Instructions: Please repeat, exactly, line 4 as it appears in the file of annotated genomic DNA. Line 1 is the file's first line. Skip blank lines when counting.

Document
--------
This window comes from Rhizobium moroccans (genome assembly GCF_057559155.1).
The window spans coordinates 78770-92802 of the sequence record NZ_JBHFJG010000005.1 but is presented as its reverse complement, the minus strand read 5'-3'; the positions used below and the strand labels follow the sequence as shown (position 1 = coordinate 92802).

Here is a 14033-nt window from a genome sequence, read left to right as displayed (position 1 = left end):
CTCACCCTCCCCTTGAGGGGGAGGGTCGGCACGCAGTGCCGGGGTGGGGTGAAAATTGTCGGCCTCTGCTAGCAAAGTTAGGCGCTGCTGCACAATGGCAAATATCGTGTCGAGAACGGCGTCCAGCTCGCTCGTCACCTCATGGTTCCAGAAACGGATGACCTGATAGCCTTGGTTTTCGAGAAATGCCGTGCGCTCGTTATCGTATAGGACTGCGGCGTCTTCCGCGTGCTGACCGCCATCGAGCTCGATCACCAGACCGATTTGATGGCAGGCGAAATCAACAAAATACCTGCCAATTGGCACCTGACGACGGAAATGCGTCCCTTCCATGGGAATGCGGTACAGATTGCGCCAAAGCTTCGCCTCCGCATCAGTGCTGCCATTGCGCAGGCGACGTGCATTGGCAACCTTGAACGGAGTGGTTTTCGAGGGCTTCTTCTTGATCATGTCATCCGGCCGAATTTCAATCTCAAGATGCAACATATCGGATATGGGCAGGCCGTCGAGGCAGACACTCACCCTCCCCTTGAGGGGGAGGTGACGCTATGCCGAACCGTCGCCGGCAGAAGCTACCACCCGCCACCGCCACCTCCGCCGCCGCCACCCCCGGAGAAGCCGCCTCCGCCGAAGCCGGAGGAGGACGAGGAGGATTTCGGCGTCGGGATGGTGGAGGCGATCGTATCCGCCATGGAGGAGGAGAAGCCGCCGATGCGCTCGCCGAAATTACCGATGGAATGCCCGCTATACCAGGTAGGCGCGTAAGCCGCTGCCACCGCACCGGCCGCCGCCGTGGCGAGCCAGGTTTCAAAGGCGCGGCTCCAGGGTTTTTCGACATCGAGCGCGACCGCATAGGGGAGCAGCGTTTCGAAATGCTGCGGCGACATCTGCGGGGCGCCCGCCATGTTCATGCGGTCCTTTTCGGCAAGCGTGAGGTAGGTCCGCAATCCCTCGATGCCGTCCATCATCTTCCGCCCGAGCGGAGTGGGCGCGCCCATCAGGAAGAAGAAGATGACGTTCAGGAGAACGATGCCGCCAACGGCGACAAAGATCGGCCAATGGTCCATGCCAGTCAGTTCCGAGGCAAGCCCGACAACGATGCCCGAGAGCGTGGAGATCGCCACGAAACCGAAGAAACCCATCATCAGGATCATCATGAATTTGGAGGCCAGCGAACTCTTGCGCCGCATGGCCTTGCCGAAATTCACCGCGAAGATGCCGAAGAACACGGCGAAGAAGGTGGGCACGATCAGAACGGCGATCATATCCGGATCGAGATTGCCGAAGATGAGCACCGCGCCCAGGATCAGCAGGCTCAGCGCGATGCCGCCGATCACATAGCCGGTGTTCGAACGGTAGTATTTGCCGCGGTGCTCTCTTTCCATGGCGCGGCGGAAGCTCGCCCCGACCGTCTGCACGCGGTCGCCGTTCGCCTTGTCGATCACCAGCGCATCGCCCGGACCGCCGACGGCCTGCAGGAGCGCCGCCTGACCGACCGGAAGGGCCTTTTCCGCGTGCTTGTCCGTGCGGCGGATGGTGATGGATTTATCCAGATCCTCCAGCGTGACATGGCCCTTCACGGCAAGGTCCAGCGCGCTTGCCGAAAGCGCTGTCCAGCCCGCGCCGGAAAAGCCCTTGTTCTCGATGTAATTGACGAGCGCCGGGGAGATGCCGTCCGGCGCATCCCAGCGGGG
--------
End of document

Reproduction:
CTCACCCTCCCCTTGAGGGGGAGGGTCGGCACGCAGTGCCGGGGTGGGGTGAAAATTGTCGGCCTCTGCTAGCAAAGTTAGGCGCTGCTGCACAATGGCAAATATCGTGTCGAGAACGGCGTCCAGCTCGCTCGTCACCTCATGGTTCCAGAAACGGATGACCTGATAGCCTTGGTTTTCGAGAAATGCCGTGCGCTCGTTATCGTATAGGACTGCGGCGTCTTCCGCGTGCTGACCGCCATCGAGCTCGATCACCAGACCGATTTGATGGCAGGCGAAATCAACAAAATACCTGCCAATTGGCACCTGACGACGGAAATGCGTCCCTTCCATGGGAATGCGGTACAGATTGCGCCAAAGCTTCGCCTCCGCATCAGTGCTGCCATTGCGCAGGCGACGTGCATTGGCAACCTTGAACGGAGTGGTTTTCGAGGGCTTCTTCTTGATCATGTCATCCGGCCGAATTTCAATCTCAAGATGCAACATATCGGATATGGGCAGGCCGTCGAGGCAGACACTCACCCTCCCCTTGAGGGGGAGGTGACGCTATGCCGAACCGTCGCCGGCAGAAGCTACCACCCGCCACCGCCACCTCCGCCGCCGCCACCCCCGGAGAAGCCGCCTCCGCCGAAGCCGGAGGAGGACGAGGAGGATTTCGGCGTCGGGATGGTGGAGGCGATCGTATCCGCCATGGAGGAGGAGAAGCCGCCGATGCGCTCGCCGAAATTACCGATGGAATGCCCGCTATACCAGGTAGGCGCGTAAGCCGCTGCCACCGCACCGGCCGCCGCCGTGGCGAGCCAGGTTTCAAAGGCGCGGCTCCAGGGTTTTTCGACATCGAGCGCGACCGCATAGGGGAGCAGCGTTTCGAAATGCTGCGGCGACATCTGCGGGGCGCCCGCCATGTTCATGCGGTCCTTTTCGGCAAGCGTGAGGTAGGTCCGCAATCCCTCGATGCCGTCCATCATCTTCCGCCCGAGCGGAGTGGGCGCGCCCATCAGGAAGAAGAAGATGACGTTCAGGAGAACGATGCCGCCAACGGCGACAAAGATCGGCCAATGGTCCATGCCAGTCAGTTCCGAGGCAAGCCCGACAACGATGCCCGAGAGCGTGGAGATCGCCACGAAACCGAAGAAACCCATCATCAGGATCATCATGAATTTGGAGGCCAGCGAACTCTTGCGCCGCATGGCCTTGCCGAAATTCACCGCGAAGATGCCGAAGAACACGGCGAAGAAGGTGGGCACGATCAGAACGGCGATCATATCCGGATCGAGATTGCCGAAGATGAGCACCGCGCCCAGGATCAGCAGGCTCAGCGCGATGCCGCCGATCACATAGCCGGTGTTCGAACGGTAGTATTTGCCGCGGTGCTCTCTTTCCATGGCGCGGCGGAAGCTCGCCCCGACCGTCTGCACGCGGTCGCCGTTCGCCTTGTCGATCACCAGCGCATCGCCCGGACCGCCGACGGCCTGCAGGAGCGCCGCCTGACCGACCGGAAGGGCCTTTTCCGCGTGCTTGTCCGTGCGGCGGATGGTGATGGATTTATCCAGATCCTCCAGCGTGACATGGCCCTTCACGGCAAGGTCCAGCGCGCTTGCCGAAAGCGCTGTCCAGCCCGCGCCGGAAAAGCCCTTGTTCTCGATGTAATTGACGAGCGCCGGGGAGATGCCGTCCGGCGCATCCCAGCGGGG